Green Group Urges FDA to Guide Consumers on Safe and Effective Rubbing Alcohol and Hand Sanitizers to Use Amid COVID-19 Outbreak

UNNOTIFIED HAND SANITIZER: No manufacturer’s information, no ingredients’ list, no instructions on proper use, no precautionary warning, no Certificate of Product Notification from the FDA.

Amid coronavirus-driven panic buying, an environmental health group today urged the health authorities to release a listing of antiseptic and disinfectant products such as rubbing alcohol and hand sanitizers that are safe and effective to use.

Through a letter sent to Department of Health (DOH) Undersecretary and concurrent Food and Drug Administration (FDA) Director General Rolando Enrique Domingo, the EcoWaste Coalition urged the agency to draw up and widely disseminate a Positive List and Negative List of rubbing alcohol (ethyl and isopropyl), alcohol spray, “alcogel,” “alcologne,” hand sanitizing gel, disinfecting wipes, and similar products sold in the market.

“The active dissemination of the proposed Positive List and Negative List, we believe, will help in controlling the marketing of unverified antiseptic and disinfectant products by unscrupulous persons playing on coronavirus fears to make profits,” wrote Thony Dizon, Chemical Safety Campaigner, EcoWaste Coalition.

The Positive List will provide consumers with a quick guide on antiseptic and disinfectant products with Certificates of Product Registration (or Notification) that are safe and effective to use, the group explained.

On the other hand, the Negative List will alert consumers on antiseptic and disinfectant products that have not gone through the registration or notification procedures of the FDA and whose quality and safety cannot be ascertained, it added.

“As the demand for antiseptic and disinfectant products surges amid the COVID-19 pandemic, we find it essential for consumers to know and have access to safe and effective products as properly verified by the FDA,” said Dizon, stressing that “the use of unregistered or unnotified products may pose health risks to consumers.”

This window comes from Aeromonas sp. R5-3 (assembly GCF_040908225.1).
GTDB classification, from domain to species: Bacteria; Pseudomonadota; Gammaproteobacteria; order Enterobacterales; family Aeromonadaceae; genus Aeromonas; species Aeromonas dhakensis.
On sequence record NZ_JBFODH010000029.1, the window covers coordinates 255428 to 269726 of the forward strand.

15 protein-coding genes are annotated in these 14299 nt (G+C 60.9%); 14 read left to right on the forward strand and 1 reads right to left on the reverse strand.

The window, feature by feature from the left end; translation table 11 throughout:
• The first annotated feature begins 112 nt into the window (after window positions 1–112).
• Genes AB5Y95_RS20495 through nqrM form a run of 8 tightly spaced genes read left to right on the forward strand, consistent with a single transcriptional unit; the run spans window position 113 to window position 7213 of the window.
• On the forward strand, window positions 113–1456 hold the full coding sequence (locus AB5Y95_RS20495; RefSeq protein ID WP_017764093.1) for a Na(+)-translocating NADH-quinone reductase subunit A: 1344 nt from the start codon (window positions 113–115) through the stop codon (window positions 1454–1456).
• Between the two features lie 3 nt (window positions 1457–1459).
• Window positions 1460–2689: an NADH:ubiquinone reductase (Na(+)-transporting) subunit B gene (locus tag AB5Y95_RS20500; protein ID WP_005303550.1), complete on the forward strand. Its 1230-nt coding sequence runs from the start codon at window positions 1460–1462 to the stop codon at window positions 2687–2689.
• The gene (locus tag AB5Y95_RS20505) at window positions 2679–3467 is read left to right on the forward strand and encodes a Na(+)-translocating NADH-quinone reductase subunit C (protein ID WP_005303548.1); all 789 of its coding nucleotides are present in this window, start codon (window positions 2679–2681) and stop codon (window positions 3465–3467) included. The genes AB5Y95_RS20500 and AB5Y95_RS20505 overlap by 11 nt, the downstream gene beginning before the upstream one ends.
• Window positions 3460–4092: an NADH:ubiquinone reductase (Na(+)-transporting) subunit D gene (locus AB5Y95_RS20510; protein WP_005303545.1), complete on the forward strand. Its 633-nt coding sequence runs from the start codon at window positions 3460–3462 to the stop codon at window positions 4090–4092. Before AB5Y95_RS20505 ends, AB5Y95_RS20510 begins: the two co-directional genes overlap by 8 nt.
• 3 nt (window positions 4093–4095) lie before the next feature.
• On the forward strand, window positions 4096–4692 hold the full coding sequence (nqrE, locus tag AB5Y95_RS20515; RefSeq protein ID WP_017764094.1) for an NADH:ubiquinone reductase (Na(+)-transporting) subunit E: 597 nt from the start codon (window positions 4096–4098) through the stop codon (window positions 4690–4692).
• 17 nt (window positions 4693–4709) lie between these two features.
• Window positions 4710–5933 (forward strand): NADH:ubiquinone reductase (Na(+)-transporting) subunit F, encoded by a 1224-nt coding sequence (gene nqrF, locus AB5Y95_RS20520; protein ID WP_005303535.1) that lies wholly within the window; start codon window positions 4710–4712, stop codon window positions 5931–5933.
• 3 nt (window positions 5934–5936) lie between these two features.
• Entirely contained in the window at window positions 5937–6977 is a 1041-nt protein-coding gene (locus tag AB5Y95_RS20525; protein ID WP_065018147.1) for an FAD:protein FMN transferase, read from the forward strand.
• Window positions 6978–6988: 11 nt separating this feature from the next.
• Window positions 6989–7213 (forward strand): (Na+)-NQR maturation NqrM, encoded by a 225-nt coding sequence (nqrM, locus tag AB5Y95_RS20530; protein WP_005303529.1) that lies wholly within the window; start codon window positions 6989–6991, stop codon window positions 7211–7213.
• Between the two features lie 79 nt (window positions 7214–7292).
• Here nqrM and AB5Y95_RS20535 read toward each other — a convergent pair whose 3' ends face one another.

Providing consumers with this “vital information,” the group said, will be in line with the state policy as stated in the Consumer Act of the Philippines “to protect the interests of the consumer and promote his general welfare,” particularly the consumer right to information to facilitate sound choice, and the right to be protected against hazards to health and safety.

To ensure that the general public is adequately informed, the EcoWaste Coalition suggested that the requested Positive List and Negative List be published in at least two broadsheets and two tabloids of national circulation, and through the FDA’s website and social media accounts.

To guarantee their affordability, the group further requested the DOH and the FDA to coordinate with the Department of Trade and Industry (DTI) for suggested retail prices (SRPs) for registered or notified antiseptic and disinfectant products.

“The presidential declaration of a state of public health emergency over the novel coronavirus will certainly justify the imposition of SRPs and a price freeze for such products,” the group asserted.